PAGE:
In urging otherwise, Bussey maintains that his parole violation adjudication did not result in imprisonment “in connection with” a conviction for a state crime. Id. In support, he cites Morrissey v. Brewer, 408 U.S. 471, 480, 92 S.Ct. 2593, 33 L.Ed.2d 484 (1972) (stating that “revocation of parole is not part of a criminal prosecution”). The argument is unconvincing.

Parole is a form by which New York prisoners may serve out their sentences for criminal convictions. See N.Y. Penal Law § 70.40(1)(a) (stating that parolee “shall continue service of his or her sentence or sentences while on parole”). Thus, while revocation of parole is not itself a criminal proceeding, the incarceration that results from revocation is a consequence of the underlying crime of conviction. Indeed, New York law provides that time served as a result of revocation must be credited against the original sentence. See id. § 70.40(3) (providing that original sentence must run while defendant is incarcerated for parole violation); cf. N.Y. Exec. Law § 259–i(3)(x)(D) (stating that harshest penalty for violating post-release supervision served after determinate prison sentence is “reincarceration up to the balance of the remaining period of post-release supervision, not to exceed five years”). In these circumstances, there is no denying that Bussey's 22–month term of incarceration was served “in connection with” his conviction for a state crime. See Makagate v. Ashcroft, 385 F.3d 144, 154 (2d Cir.2004) (stating that “in connection with” is expansive term synonymous with “relating to,” “associated with,” “with respect to,” and “with reference to” (internal quotation marks omitted)); see also United States v. Jackson, 426 F.3d 301, 304–05 (5th Cir.2005) (holding federal supervision tolled under § 3624(e) during state incarceration for parole violation).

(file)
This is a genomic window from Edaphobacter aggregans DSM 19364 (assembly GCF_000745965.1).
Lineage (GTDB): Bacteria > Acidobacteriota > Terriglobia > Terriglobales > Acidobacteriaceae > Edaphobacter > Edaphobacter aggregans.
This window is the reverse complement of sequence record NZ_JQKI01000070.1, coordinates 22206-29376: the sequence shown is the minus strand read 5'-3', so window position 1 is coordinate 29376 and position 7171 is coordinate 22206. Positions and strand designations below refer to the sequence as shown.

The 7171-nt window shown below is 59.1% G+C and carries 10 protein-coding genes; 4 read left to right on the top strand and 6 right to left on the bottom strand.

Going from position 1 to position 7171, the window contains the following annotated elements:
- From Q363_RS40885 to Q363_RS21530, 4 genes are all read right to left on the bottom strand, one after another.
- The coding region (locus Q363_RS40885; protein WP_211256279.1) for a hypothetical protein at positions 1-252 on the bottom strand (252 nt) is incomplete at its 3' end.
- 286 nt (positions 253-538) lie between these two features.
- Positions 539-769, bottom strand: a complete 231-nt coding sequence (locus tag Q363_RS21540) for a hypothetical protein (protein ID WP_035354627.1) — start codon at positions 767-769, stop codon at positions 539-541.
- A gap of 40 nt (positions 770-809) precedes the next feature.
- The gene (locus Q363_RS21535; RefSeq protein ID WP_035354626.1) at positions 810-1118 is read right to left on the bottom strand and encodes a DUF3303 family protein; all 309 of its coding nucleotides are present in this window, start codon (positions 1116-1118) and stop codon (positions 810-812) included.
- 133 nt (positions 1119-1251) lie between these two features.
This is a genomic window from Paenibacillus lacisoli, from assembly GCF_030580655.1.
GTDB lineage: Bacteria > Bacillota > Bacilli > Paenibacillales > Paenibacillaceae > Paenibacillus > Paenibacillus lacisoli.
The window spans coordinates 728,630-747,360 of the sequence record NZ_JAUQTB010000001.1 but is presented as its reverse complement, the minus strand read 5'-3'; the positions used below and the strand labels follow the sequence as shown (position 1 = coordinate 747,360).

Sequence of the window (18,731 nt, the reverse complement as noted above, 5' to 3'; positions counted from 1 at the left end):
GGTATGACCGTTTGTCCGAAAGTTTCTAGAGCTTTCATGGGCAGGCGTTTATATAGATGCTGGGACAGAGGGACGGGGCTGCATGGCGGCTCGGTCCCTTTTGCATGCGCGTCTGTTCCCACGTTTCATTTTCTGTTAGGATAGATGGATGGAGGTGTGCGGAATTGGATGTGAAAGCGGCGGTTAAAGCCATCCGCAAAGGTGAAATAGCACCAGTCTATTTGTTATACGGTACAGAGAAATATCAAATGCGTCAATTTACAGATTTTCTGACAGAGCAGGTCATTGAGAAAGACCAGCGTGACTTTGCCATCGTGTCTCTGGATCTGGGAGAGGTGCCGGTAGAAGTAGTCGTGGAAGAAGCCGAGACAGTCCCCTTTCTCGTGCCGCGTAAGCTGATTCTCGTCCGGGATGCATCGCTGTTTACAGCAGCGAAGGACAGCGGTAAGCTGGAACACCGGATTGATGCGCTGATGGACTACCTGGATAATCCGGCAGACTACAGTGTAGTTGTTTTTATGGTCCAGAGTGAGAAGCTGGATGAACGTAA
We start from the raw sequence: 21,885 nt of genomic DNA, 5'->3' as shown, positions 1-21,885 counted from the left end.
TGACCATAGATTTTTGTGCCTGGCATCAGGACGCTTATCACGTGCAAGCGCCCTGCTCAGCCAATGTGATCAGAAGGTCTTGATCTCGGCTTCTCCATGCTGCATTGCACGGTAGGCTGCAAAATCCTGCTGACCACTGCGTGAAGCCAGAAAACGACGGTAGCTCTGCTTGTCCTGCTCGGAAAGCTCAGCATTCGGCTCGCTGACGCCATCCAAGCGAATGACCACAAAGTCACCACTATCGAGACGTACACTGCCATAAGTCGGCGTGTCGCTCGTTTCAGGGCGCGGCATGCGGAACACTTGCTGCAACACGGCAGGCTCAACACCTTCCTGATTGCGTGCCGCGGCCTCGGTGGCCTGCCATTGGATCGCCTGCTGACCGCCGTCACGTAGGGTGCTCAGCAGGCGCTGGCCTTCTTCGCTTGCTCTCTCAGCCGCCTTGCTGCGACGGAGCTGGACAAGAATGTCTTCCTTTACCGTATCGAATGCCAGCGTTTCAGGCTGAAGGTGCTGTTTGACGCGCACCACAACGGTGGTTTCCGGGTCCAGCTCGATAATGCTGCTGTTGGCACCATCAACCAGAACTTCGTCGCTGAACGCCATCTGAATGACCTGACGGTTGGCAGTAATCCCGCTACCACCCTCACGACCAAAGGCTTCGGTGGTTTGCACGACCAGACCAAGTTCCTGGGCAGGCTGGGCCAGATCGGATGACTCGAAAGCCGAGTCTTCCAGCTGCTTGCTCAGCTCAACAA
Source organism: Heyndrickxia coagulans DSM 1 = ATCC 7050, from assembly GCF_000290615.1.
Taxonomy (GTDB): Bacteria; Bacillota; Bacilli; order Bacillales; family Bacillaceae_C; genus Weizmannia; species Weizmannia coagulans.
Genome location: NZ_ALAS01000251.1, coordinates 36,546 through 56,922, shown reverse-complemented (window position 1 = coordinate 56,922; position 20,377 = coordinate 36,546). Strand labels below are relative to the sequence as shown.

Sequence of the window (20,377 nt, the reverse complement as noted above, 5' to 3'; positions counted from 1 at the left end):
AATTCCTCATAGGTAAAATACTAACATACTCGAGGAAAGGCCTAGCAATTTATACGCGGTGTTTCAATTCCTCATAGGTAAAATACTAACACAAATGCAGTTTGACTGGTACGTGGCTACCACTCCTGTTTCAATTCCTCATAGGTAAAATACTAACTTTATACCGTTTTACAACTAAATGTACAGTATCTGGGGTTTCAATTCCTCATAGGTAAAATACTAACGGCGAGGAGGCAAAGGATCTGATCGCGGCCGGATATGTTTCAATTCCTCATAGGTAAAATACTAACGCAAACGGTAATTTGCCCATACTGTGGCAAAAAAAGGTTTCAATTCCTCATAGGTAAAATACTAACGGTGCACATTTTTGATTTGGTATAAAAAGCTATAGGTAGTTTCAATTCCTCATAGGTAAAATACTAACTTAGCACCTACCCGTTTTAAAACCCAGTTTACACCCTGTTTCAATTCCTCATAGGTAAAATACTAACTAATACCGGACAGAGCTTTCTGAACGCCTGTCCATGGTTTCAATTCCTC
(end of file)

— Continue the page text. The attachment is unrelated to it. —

United States v. Garcia–Rodriguez, 640 F.3d 129 (5th Cir.2011), and United States v. Morales–Alejo, 193 F.3d 1102 (9th Cir.1999), relied on by Bussey, warrant no different conclusion. In Garcia–Rodriguez, the Fifth Circuit ruled that supervision was not tolled during administrative detention pending deportation, see 640 F.3d at 133–34; in Morales–Alejo, the Ninth Circuit reached the same conclusion with respect to pre-trial detention where the defendant later pleaded guilty, see 193 F.3d at 1105; but see United States v. Goins, 516 F.3d 416, 423 (6th Cir.2006) (holding that pre-trial detention credited against ultimate sentence triggers tolling). The reason for these conclusions is that such detentions could be imposed even absent conviction. Here, Bussey's parole obligation derived directly from his state criminal conviction, and his violation required him to continue serving the sentence imposed for that conviction from which he had earlier been released. Thus, we hold that Bussey's New York reincarceration was “in connection with” his underlying state conviction for unlawful weapon possession, and that, as such, the district court still had jurisdiction in March 2013 to revoke his federal supervision.

Accordingly, the judgment of the district court is AFFIRMED.

REENA RAGGI, Circuit Judge: